Harebrained and hazardous

Disturbingly, precisely such a hopelessly hare-brained scheme is now being repeatedly bandied about by Israelis in positions of influence.

This is the idea of providing Gaza with what, in effect, will be a detachable civilian port under Israeli supervision , built on an off-shore artificial island, connected to the mainland by a bridge over 4 kilometers long, which can, according to its proponents, easily be disconnected should the Gazans “misbehave”.

Actually, this nonsensical notion has been around for quite some time. Indeed as early as 2011 the British daily, The Guardian, reported that Yisrael Katz, Israel’s minister for transport, was pursuing the idea, which he estimated would cost $10 billion and take about a decade to complete.

Lately, however, it has been raised with increasing frequency in the media, and publically endorsed by both government ministers and senior IDF brass.

Thus, earlier this year, Maj.-Gen. (res.) Yoav Galant, currently Construction Minister, formerly head of Southern Command expressed his support for the idea in an interview with Bloomberg (March 1).

Just prior to that, Haaretz (February 24) reported that “Senior Israel Defense Forces officers are in favor in principle of a port for the Gaza Strip”, and just last week the Jerusalem Post (May 21) wrote: “High up within the defense establishment, some believe that the time has come for Israel to set up a civilian seaport for the Gaza Strip”.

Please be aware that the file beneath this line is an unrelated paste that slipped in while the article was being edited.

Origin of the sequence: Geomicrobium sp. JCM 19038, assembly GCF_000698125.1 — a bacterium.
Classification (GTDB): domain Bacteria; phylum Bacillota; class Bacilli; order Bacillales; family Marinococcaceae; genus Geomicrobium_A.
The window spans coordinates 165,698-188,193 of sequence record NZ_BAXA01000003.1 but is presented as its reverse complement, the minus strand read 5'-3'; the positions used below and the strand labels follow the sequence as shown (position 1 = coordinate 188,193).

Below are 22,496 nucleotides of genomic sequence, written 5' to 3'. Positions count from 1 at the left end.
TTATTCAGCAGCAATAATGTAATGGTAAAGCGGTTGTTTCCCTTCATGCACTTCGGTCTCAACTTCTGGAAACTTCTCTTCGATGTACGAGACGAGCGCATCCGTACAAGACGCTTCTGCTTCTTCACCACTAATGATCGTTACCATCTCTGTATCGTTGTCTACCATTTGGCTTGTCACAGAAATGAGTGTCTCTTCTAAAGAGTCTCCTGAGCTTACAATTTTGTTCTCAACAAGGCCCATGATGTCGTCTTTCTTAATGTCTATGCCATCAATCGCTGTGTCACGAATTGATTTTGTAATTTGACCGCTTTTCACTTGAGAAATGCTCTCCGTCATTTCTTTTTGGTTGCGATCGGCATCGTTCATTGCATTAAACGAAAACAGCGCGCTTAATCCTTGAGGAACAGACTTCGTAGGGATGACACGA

Detachable port? Detached from reality!

Indeed, at a conference held this weekend in New York, Yisrael Katz, who now, in addition to his former transport portfolio, holds the newly created post of intelligence minister, reiterated his previous support for the construction of a port of Gaza on an artificial off-shore island,: “The off-shore project could provide Gaza with an economic and humanitarian gateway to the world without endangering Israeli security.”

This, of course, is demonstrably detached from reality—but more on that a little later.

I confess that the first time I heard of this appallingly absurd idea was in a private conversation several months ago with someone (whom I shall leave nameless) recently designated as a serious contender for the position of head of the Mossad, to replace previous director, Tamir Pardo.

I remember at the time being taken aback by an idea, so clearly ill-conceived and  ill-fated, being promoted by someone so senior – but took (false) comfort in the belief that it was so wildly outlandish that it would never be given serious consideration by those in authority.

As it turns out, I was sadly mistaken—as this perilous proposal continues to enjoy sustained attention in the discourse.

 

Soldiers turned sociologists?

Perhaps most disturbing are the reports of the support the idea received from senior IDF officers – both past and present—and the rationale that this support appears based on.  For typically, it has nothing to do with any military considerations or operational advantage Israel might gain from the provision of such port facilities to the terrorist-controlled enclave—but rather on a (highly questionable) assessment of socio-economic trends in Gaza, the ramifications this may have for the Gazan public, and how a port might allegedly address it.